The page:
Booksmart (director – Olivia Wilde; writers – Emily Halperm, Sarah Haskins, Susanna Fogel and Katie Silberman)

Beats (director – Brian Welsh; writer – Kieran Hurley)

Rocketman (director – Dexter Fletcher; writer – Lee Hall)

Animals (director – Sophie Hyde; writer – Emma Jane Unsworth)

Hustlers (director – Lorene Scafaria; writers – Lorene Scafaria and Jessica Pressler)

Joker (director – Todd Phillips; writers – Todd Phillips and Scott Silver)

Monos (director – Alejandro Landes; writers – Alejandro Landes and Alexis Dos Santos)

Honey Boy (director – Alma Har’el; writer – Shia LaBeouf)

Little Women (director – Greta Gerwig; writers – Greta Gerwig and Louisa May Alcott)

 

Philip Caveney & Susan Singfield

 

 

 

 

Honey Boy

24/11/19

This semi-autobiographical tale, written by Shia LaBeouf and directed by Alma Har’el, is clearly the actor’s attempt to exorcise the demons of a troubled relationship with his father, though he’s wisely changed the names of the protagonists. We first meet ‘Otis’ (Lucas Hedges) in 2017, when he’s pursuing a hectic schedule as a movie actor, and abusing drugs and alcohol on a daily basis. When everything spins out of control and he’s involved in an alcohol-fuelled car crash, he’s faced with a stark choice: go into rehab for the PSTD he’s suffering from, or face a four year stretch in jail.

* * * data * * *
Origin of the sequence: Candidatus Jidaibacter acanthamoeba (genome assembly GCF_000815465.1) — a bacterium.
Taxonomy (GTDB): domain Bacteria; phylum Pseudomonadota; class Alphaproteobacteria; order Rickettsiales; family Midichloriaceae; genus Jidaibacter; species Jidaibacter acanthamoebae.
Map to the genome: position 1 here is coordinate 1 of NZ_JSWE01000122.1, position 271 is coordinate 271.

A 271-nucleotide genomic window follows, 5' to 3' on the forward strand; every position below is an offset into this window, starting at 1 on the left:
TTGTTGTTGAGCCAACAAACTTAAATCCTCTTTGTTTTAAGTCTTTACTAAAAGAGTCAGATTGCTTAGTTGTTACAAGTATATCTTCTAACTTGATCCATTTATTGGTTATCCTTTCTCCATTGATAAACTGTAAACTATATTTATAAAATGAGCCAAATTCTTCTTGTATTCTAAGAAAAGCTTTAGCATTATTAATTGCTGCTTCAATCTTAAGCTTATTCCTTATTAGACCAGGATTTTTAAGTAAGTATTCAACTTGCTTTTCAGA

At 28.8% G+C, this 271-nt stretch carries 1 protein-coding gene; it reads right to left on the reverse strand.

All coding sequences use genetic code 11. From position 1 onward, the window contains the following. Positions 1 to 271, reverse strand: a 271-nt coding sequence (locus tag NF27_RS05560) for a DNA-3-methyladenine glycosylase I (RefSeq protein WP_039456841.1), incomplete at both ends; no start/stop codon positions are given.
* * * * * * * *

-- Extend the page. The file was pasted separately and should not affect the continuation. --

Naturally, he chooses the former option.

From here the film cuts back in time to find Otis, at the age of twelve (and played by Noah Jupe), already working in television. He’s living in a seedy motel with his father, James (LaBeouf), who is a Vietnam veteran, a former rodeo clown and a convicted felon. It’s James’ job to chaperone Otis: make sure turns up for work every morning; go over his lines with him; and try to ensure that his son stays on the straight and narrow. But it’s evident from the word go that James is a pretty terrible example of fatherhood, and in no position to hand out advice to anyone. Indeed, he’s given to dark rages, which he takes out on the boy. As Otis bitterly observes, James is with him for one reason only, because he’s paid to be there.

Having estabished the two versions of Otis, the screenplay cuts nimbly back and forth between them, the twelve-year-old desperately searching for some kind of affection from his old man, the twenty-two-year-old still trying to deal with the messed-up psyche he’s inevitably been left with. Watching this, it’s little wonder that LaBeouf’s own career has been so incendiary. (The screenplay was actually written while he was in rehab.) If there were ever any doubts about the importance of nurture to a growing child, this film underscores its worth in thick black marker pen.

It’s frankly nobody’s idea of a jolly picture, but it’s brilliantly acted by all three of its leads, and Alma Har’el’s vivid, fragmentary style suits the subject admirably, particularly in the short dream sequences that punctuate events, and in which older Otis is still attempting to cross the void that lies between him and his father. While I’m never quite convinced that the angel-faced Noah Jupe could grow up to look like Lucas Hedges, this is a mere detail.

Honey Boy is a powerful, emotive story, expertly told.

4.2 stars

Philip Caveney